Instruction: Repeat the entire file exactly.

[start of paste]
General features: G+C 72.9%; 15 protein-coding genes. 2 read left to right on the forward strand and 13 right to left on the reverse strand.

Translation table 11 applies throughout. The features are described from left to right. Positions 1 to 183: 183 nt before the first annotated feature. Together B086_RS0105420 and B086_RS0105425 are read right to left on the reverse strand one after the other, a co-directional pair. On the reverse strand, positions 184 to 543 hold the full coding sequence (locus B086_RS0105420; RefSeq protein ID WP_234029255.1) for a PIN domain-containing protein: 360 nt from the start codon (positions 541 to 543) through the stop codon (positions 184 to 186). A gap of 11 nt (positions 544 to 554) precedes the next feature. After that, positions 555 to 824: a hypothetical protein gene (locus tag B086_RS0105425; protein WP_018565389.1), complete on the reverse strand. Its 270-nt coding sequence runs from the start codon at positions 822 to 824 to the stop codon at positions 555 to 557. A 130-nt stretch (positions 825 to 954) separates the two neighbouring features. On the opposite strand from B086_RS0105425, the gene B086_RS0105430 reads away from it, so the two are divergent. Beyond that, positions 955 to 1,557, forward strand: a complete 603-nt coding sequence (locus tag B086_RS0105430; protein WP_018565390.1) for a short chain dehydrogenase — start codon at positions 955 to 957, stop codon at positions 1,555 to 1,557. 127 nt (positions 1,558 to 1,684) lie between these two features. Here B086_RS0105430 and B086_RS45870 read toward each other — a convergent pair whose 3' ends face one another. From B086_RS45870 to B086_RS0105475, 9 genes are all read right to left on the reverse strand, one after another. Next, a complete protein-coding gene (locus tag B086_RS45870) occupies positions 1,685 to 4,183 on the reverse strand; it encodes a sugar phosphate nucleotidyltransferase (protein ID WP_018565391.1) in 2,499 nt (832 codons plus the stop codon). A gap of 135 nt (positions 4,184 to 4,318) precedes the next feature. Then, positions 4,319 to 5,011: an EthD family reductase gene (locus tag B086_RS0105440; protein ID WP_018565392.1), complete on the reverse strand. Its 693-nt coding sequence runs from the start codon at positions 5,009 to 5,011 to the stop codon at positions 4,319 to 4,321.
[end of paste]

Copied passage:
General features: G+C 72.9%; 15 protein-coding genes. 2 read left to right on the forward strand and 13 right to left on the reverse strand.

Translation table 11 applies throughout. The features are described from left to right. Positions 1 to 183: 183 nt before the first annotated feature. Together B086_RS0105420 and B086_RS0105425 are read right to left on the reverse strand one after the other, a co-directional pair. On the reverse strand, positions 184 to 543 hold the full coding sequence (locus B086_RS0105420; RefSeq protein ID WP_234029255.1) for a PIN domain-containing protein: 360 nt from the start codon (positions 541 to 543) through the stop codon (positions 184 to 186). A gap of 11 nt (positions 544 to 554) precedes the next feature. After that, positions 555 to 824: a hypothetical protein gene (locus tag B086_RS0105425; protein WP_018565389.1), complete on the reverse strand. Its 270-nt coding sequence runs from the start codon at positions 822 to 824 to the stop codon at positions 555 to 557. A 130-nt stretch (positions 825 to 954) separates the two neighbouring features. On the opposite strand from B086_RS0105425, the gene B086_RS0105430 reads away from it, so the two are divergent. Beyond that, positions 955 to 1,557, forward strand: a complete 603-nt coding sequence (locus tag B086_RS0105430; protein WP_018565390.1) for a short chain dehydrogenase — start codon at positions 955 to 957, stop codon at positions 1,555 to 1,557. 127 nt (positions 1,558 to 1,684) lie between these two features. Here B086_RS0105430 and B086_RS45870 read toward each other — a convergent pair whose 3' ends face one another. From B086_RS45870 to B086_RS0105475, 9 genes are all read right to left on the reverse strand, one after another. Next, a complete protein-coding gene (locus tag B086_RS45870) occupies positions 1,685 to 4,183 on the reverse strand; it encodes a sugar phosphate nucleotidyltransferase (protein ID WP_018565391.1) in 2,499 nt (832 codons plus the stop codon). A gap of 135 nt (positions 4,184 to 4,318) precedes the next feature. Then, positions 4,319 to 5,011: an EthD family reductase gene (locus tag B086_RS0105440; protein ID WP_018565392.1), complete on the reverse strand. Its 693-nt coding sequence runs from the start codon at positions 5,009 to 5,011 to the stop codon at positions 4,319 to 4,321.